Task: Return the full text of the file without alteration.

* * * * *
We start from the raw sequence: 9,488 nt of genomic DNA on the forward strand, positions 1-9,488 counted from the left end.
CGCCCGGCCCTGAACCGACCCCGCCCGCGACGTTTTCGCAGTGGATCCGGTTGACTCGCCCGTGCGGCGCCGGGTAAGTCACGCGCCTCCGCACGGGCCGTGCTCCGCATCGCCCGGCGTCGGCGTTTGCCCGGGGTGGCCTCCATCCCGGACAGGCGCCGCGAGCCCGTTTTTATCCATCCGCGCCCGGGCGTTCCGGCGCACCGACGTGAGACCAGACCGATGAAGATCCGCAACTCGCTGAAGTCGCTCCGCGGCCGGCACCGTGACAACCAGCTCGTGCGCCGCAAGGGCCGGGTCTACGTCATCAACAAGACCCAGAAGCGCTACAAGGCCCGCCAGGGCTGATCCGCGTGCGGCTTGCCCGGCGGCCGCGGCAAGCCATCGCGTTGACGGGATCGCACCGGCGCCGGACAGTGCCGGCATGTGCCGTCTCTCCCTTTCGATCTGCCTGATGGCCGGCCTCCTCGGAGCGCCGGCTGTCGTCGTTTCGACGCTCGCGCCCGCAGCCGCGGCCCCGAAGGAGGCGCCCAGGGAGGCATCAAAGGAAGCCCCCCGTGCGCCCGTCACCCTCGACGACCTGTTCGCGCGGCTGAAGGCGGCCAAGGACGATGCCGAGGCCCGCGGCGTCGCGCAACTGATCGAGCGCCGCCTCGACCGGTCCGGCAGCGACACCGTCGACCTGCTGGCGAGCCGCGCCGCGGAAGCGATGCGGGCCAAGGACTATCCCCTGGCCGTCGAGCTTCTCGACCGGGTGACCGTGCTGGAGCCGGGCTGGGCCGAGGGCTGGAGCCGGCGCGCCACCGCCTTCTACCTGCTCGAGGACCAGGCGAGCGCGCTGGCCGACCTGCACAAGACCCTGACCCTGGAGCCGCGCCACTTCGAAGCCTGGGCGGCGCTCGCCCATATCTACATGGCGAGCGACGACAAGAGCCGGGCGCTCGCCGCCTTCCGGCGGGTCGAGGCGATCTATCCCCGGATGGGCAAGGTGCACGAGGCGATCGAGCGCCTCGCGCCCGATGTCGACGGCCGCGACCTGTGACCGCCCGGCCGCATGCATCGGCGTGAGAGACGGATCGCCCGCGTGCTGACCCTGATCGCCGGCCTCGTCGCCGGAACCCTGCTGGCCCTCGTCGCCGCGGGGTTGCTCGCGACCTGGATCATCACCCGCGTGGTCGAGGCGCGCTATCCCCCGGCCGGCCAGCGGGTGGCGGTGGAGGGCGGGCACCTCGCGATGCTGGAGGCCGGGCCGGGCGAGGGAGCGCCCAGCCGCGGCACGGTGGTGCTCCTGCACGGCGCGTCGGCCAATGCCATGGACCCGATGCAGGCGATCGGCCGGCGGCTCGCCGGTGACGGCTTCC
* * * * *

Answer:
We start from the raw sequence: 9,488 nt of genomic DNA on the forward strand, positions 1-9,488 counted from the left end.
CGCCCGGCCCTGAACCGACCCCGCCCGCGACGTTTTCGCAGTGGATCCGGTTGACTCGCCCGTGCGGCGCCGGGTAAGTCACGCGCCTCCGCACGGGCCGTGCTCCGCATCGCCCGGCGTCGGCGTTTGCCCGGGGTGGCCTCCATCCCGGACAGGCGCCGCGAGCCCGTTTTTATCCATCCGCGCCCGGGCGTTCCGGCGCACCGACGTGAGACCAGACCGATGAAGATCCGCAACTCGCTGAAGTCGCTCCGCGGCCGGCACCGTGACAACCAGCTCGTGCGCCGCAAGGGCCGGGTCTACGTCATCAACAAGACCCAGAAGCGCTACAAGGCCCGCCAGGGCTGATCCGCGTGCGGCTTGCCCGGCGGCCGCGGCAAGCCATCGCGTTGACGGGATCGCACCGGCGCCGGACAGTGCCGGCATGTGCCGTCTCTCCCTTTCGATCTGCCTGATGGCCGGCCTCCTCGGAGCGCCGGCTGTCGTCGTTTCGACGCTCGCGCCCGCAGCCGCGGCCCCGAAGGAGGCGCCCAGGGAGGCATCAAAGGAAGCCCCCCGTGCGCCCGTCACCCTCGACGACCTGTTCGCGCGGCTGAAGGCGGCCAAGGACGATGCCGAGGCCCGCGGCGTCGCGCAACTGATCGAGCGCCGCCTCGACCGGTCCGGCAGCGACACCGTCGACCTGCTGGCGAGCCGCGCCGCGGAAGCGATGCGGGCCAAGGACTATCCCCTGGCCGTCGAGCTTCTCGACCGGGTGACCGTGCTGGAGCCGGGCTGGGCCGAGGGCTGGAGCCGGCGCGCCACCGCCTTCTACCTGCTCGAGGACCAGGCGAGCGCGCTGGCCGACCTGCACAAGACCCTGACCCTGGAGCCGCGCCACTTCGAAGCCTGGGCGGCGCTCGCCCATATCTACATGGCGAGCGACGACAAGAGCCGGGCGCTCGCCGCCTTCCGGCGGGTCGAGGCGATCTATCCCCGGATGGGCAAGGTGCACGAGGCGATCGAGCGCCTCGCGCCCGATGTCGACGGCCGCGACCTGTGACCGCCCGGCCGCATGCATCGGCGTGAGAGACGGATCGCCCGCGTGCTGACCCTGATCGCCGGCCTCGTCGCCGGAACCCTGCTGGCCCTCGTCGCCGCGGGGTTGCTCGCGACCTGGATCATCACCCGCGTGGTCGAGGCGCGCTATCCCCCGGCCGGCCAGCGGGTGGCGGTGGAGGGCGGGCACCTCGCGATGCTGGAGGCCGGGCCGGGCGAGGGAGCGCCCAGCCGCGGCACGGTGGTGCTCCTGCACGGCGCGTCGGCCAATGCCATGGACCCGATGCAGGCGATCGGCCGGCGGCTCGCCGGTGACGGCTTCC